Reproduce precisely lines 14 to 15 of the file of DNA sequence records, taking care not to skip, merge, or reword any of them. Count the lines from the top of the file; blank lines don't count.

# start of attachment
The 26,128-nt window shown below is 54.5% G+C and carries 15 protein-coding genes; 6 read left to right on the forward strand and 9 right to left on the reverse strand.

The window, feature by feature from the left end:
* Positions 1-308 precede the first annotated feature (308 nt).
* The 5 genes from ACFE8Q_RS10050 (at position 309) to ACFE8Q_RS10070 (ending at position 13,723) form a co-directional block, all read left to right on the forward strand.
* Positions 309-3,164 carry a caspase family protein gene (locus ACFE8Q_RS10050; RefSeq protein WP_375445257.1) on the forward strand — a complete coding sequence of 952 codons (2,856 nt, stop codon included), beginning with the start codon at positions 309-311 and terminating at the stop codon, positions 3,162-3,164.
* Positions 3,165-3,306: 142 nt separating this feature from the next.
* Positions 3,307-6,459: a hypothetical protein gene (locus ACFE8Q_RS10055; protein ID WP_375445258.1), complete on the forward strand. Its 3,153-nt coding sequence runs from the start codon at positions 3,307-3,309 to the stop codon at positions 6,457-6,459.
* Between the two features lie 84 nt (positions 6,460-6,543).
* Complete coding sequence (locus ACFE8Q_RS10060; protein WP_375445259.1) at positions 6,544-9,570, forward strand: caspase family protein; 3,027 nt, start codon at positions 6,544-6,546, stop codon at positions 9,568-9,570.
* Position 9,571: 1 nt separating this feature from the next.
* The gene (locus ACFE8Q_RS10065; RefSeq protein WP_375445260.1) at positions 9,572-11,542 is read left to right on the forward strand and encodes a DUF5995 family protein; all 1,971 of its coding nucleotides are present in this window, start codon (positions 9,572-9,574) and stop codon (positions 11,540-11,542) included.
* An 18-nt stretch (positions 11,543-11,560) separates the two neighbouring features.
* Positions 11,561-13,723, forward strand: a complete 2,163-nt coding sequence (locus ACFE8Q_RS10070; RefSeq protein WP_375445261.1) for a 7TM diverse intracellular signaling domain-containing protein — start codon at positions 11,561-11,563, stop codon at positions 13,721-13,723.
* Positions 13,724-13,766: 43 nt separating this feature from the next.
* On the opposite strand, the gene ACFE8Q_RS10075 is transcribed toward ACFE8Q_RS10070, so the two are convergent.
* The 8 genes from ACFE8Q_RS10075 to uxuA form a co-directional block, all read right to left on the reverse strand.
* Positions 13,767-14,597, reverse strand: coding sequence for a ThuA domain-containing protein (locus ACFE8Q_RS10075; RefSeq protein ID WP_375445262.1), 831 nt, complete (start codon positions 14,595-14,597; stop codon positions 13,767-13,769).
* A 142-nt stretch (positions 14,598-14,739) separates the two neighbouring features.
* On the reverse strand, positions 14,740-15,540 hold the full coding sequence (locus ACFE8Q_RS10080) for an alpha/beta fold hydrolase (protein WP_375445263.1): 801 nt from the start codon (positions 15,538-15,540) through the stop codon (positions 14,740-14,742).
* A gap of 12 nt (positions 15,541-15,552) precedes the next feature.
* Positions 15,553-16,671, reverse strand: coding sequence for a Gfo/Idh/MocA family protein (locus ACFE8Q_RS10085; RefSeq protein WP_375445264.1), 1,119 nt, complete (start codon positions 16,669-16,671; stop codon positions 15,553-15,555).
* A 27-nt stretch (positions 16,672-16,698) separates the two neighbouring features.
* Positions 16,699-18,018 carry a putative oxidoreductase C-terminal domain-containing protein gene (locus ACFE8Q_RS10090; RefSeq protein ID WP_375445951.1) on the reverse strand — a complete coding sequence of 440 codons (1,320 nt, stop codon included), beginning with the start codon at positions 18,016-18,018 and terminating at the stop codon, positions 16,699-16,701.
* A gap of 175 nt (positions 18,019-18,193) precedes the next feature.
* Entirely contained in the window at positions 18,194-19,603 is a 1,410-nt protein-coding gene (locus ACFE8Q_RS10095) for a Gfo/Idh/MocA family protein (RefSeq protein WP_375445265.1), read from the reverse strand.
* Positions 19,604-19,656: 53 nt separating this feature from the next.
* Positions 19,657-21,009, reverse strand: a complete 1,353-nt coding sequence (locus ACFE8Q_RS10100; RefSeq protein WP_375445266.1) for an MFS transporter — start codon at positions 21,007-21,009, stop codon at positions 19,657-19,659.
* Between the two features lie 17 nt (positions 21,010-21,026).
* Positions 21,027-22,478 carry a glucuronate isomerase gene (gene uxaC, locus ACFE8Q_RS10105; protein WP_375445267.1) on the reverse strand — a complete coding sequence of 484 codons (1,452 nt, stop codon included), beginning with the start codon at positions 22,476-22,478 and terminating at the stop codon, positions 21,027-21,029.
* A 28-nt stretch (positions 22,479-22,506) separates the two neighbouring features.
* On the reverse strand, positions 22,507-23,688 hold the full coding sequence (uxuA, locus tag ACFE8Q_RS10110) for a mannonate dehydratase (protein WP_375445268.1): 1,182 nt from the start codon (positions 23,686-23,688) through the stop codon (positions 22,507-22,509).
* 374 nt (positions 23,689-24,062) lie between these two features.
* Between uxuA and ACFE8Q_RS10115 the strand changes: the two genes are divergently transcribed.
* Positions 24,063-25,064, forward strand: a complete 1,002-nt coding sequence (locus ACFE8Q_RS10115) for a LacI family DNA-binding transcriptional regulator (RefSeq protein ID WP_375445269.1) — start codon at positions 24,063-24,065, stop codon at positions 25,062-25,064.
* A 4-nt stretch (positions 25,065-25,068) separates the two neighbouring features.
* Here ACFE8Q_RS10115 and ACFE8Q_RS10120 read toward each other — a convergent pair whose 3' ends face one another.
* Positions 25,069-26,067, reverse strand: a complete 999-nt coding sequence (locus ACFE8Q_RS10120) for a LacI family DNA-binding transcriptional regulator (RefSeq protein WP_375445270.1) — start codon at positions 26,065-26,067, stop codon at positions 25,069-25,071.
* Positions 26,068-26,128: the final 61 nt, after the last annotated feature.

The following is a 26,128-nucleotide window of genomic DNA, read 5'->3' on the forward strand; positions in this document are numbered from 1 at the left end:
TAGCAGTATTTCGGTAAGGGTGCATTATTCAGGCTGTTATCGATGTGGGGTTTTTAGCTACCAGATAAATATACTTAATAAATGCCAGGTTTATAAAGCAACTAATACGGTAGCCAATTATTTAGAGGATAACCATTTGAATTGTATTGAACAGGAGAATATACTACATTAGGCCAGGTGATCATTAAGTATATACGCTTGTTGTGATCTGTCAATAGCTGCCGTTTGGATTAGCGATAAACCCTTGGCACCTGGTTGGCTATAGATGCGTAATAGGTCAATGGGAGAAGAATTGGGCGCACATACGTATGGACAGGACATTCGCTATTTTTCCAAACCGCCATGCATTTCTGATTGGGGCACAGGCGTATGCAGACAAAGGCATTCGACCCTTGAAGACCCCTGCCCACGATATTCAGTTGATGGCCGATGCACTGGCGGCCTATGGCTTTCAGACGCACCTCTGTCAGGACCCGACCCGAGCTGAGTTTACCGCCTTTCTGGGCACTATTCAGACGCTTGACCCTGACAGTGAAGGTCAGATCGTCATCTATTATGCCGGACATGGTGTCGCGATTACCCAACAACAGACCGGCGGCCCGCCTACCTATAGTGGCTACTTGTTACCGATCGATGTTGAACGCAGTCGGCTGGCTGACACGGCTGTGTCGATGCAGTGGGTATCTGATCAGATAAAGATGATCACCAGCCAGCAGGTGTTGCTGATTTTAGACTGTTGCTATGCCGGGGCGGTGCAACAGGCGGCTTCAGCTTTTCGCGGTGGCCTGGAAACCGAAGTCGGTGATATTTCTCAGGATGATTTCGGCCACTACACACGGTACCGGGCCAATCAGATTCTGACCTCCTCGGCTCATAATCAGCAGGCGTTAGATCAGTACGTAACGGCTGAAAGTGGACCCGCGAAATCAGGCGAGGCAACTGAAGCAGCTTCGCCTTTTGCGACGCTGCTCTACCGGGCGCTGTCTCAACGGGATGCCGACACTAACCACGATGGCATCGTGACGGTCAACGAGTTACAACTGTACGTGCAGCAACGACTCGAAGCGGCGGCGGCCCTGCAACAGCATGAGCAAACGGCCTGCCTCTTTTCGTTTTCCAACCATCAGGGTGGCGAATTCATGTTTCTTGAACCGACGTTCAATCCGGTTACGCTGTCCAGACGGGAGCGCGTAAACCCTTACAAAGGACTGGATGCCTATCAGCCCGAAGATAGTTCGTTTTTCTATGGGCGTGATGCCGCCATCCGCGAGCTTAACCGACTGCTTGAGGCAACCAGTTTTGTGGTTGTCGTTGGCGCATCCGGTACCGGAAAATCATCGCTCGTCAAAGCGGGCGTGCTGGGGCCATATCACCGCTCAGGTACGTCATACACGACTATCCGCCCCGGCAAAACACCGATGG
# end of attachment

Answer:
* Positions 13,724-13,766: 43 nt separating this feature from the next.
* On the opposite strand, the gene ACFE8Q_RS10075 is transcribed toward ACFE8Q_RS10070, so the two are convergent.